And what about Apple? Do they wait for imminent business failure before they come up with a new idea? Is their approach to wait for a gap and then figure out how to fill it? Not a chance. Apple wants dominance, so they need to innovate on their own aggressive schedule. We want dominance, too, and therefore we must innovate aggressively. If we are standing still, we are being over-run.

Think about it this way: today we have time, but we don’t have enough money. But hopefully you can see a day coming where these restrictions will be lifted and then we will have money, but we will have no time. There sources will be there, and leadership will be asking for urgent action. Those who are ready with compelling and mature investment plans will get that money when it becomes available.

We have to take a page from our own history of doing incredible things with restricted resources and realize that there is something that we can do while we wait for the mid-term to far term to arrive.

Think of the general list I gave you earlier of the amazing innovations the Navy had made under conditions of a flat budget. Now, think of VADM Connor’s Undersea Dominance vision. Think of the video he showed about 2025. That future is not one that can be executed with existing technology. It depends on aggressive innovation. We have more work to do. Although we have a lot of rough ideas about what we want, we really haven’t done enough head work and testing to be sure of what to invest in.

We are still bumping around on a fiscal dirt road with ruts and potholes. But up ahead, we can see the smooth pavement. We want to get the R and D done now, so that when we reach the asphalt, we can floor the accelerator. We need to hurry in getting our thinking clear and lean forward with our innovation efforts in order to be ready.

Finally, number 3. We have to be crystal clear with ourselves and with others that the SSBN replacement MUST be our top priority as we grind through the plan to confront a challenging future. There is no room to waiver on the New SSBN.

Earlier, I stressed that we must be able to move forward on several different fronts at the same time. If the Russians can build a replacement SSBN, a double-wide SSGN and wickedly intimidating payloads all at the same time, then we should be able to do much better.

But make no mistake, the priority of ultimate first importance is getting OR design, construction and certification completed on time. The challenge we face is not simply colossal…it is the driving imperative of our ultimate security as a nation and the hinge upon which all other facets of our conventional power swings.

Some people hear words like this and treat them as mindless worship on the old discredited nuclear altar. I think such an attitude is dangerously unrealistic. We may wish it were not so, and it may be uncomfortable for us to think about, but the overwhelming evidence shows that there are many nations who depend on nuclear weapons today for their security and will depend upon nuclear coercion in the future for international influence. There are more than 30 nations that depend on our extended nuclear deterrent as justification for not pursuing their own nuclear weapons programs.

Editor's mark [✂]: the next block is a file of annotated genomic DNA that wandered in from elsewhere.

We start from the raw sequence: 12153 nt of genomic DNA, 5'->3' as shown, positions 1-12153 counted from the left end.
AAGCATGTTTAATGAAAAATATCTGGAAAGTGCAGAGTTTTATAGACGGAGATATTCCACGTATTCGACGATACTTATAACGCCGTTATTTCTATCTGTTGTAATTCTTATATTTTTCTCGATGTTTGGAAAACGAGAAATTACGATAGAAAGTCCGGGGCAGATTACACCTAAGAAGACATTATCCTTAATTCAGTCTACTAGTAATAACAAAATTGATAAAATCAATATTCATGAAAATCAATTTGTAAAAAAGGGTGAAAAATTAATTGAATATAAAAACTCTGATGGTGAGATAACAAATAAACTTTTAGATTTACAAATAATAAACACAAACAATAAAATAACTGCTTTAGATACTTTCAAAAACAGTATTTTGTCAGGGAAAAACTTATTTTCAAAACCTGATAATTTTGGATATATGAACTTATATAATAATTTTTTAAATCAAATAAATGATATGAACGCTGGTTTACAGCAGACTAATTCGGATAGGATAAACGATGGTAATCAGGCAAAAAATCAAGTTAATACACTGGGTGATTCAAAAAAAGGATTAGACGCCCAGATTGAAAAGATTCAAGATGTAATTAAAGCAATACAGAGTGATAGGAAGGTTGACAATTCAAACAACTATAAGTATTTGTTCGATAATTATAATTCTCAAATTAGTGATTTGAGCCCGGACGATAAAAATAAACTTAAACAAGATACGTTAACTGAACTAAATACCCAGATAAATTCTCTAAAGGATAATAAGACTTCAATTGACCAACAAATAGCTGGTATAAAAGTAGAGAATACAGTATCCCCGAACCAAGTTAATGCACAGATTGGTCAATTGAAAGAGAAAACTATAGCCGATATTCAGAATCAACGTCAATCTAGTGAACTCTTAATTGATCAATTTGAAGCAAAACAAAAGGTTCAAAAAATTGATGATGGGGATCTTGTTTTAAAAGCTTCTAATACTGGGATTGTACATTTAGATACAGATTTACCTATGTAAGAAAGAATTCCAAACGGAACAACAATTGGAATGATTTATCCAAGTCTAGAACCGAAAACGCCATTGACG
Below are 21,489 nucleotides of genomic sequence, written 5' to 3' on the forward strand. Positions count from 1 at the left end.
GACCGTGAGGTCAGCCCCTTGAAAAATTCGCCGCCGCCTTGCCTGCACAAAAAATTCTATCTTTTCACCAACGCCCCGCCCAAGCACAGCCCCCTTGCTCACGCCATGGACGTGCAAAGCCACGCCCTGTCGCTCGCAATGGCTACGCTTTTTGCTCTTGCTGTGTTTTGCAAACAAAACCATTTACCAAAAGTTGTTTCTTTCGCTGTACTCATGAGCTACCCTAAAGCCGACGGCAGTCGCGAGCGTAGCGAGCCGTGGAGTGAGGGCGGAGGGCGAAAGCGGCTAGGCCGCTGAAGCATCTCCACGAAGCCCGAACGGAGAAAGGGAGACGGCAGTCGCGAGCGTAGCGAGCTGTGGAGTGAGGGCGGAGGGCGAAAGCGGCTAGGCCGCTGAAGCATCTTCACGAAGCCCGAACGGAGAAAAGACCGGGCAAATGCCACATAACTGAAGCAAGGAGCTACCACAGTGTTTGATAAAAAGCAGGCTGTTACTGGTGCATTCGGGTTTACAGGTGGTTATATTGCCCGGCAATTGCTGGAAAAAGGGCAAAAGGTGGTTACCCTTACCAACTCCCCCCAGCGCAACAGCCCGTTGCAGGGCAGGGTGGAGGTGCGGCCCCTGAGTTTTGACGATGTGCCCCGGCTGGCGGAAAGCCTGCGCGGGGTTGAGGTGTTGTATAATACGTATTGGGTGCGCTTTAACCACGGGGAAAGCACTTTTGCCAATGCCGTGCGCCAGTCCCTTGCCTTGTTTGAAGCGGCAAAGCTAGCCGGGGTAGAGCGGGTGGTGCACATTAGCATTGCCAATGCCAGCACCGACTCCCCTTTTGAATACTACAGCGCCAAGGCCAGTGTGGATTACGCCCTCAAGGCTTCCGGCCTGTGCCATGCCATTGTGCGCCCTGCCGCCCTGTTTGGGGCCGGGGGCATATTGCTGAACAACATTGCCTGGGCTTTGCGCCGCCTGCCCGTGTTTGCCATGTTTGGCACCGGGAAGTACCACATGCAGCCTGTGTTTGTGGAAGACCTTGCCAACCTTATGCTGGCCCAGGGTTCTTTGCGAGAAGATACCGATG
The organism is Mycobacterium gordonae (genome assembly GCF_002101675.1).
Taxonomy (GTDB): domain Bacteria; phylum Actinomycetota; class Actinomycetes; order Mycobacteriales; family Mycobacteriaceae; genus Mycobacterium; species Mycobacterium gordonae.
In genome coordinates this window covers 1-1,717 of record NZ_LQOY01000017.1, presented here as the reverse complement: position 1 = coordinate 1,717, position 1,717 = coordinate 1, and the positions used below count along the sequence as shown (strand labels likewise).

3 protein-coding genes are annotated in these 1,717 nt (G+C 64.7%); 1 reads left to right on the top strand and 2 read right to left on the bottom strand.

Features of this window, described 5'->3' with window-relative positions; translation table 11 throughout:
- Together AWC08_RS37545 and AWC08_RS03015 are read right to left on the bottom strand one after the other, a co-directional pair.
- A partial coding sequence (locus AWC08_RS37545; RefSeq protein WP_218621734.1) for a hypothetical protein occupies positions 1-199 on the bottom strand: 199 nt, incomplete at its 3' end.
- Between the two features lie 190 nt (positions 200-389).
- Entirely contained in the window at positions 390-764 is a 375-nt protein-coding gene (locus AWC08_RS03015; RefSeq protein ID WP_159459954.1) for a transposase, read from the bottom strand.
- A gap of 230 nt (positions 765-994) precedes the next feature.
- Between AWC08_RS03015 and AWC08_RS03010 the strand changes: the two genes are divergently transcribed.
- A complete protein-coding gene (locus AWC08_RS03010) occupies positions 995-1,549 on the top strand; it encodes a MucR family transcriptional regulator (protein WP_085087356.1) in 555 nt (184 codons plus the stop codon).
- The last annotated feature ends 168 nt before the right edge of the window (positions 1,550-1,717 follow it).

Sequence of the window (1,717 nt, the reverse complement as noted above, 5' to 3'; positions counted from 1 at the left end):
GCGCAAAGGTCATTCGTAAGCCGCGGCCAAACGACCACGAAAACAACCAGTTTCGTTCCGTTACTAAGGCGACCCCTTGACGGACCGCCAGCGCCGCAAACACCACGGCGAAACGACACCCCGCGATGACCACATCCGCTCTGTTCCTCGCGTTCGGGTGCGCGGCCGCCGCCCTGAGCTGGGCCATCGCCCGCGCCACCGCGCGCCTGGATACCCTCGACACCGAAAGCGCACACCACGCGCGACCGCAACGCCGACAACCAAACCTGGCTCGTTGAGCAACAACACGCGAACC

We must ensure that, even as the nuclear challenge intensifies from Russia, China, North Korea and potentially others, the effectiveness of our deterrent remains ironclad in the minds of our adversaries and allies.

Let me show you a quick series of slides that will illustrate the stress that will come with our SSBN future. We have, to some degree, chosen a path that has us cornered with only one way out –we must not only make our OHIO SSBNs last but we must also make our OHIO Replacement SSBNs show up on time, ready for their first patrol.

Fielding the Replacement SSBN is the largest challenge facing the undersea community, and the Navy-Industry team cannot fail in this mission.

As the Director of Naval Warfare Integration, I watch the age of our fleet closely. I have to ask “is the balance right? Where are the risks too high? Where can I assume greater risk?”

These next few charts depict the average age of major parts of our fleet expressed as a fraction of expected life. We use this approach because it lets us look at different ships with different lifespans using a common metric –it lets us normalize the data.

What does good look like on such a graph? The ideal steady state force is hovering at the right level with new ships matching retirements. In this ideal case, the average life of the force is steady at about 50 percent of service life.

Trending young might be good, such as in the LCS example, or it might be indicative of other problems, such as when we decommission old ships faster than we build new ships.

Trending older on the other hand, is basically never a good thing.

On this graph we show the average age of the carrier force with the last fifteen years in blue and the next 15 years in orange. We grow a little older, but the average CVN Fleet Age never exceeds 60 percent of service life. This is a good, tight, nearly ideal practical case.

For our Cruisers and Destroyers, the story is about the same. The gray in the background is from the carriers. This part of the Navy is basically good and stable with more variance around the mean than we saw with the carriers.

What about our SSNs?

For SSNs, 2015 is a key year. Our average SSN Fleet Age as a percentage of service life will top out at about 65 percent –the same as we saw with CRUDES –and then over the next 15 years it will decline.

What is the source of this trending younger? It is the result of aggressively retiring LOS ANGELES class SSNs at arate faster than we add new ships. Our force will be shrinking during the next 15 years and reach a low point around 2029, well below the Combatant Commander’s current requirements and below the SSN Force Level requirement of 48.

By the way, that requirement of 48 SSNs was set when the peer and near-peer threat were considered benign. In light of adversary trends, it is reasonable to expect SSN requirements to grow not shrink.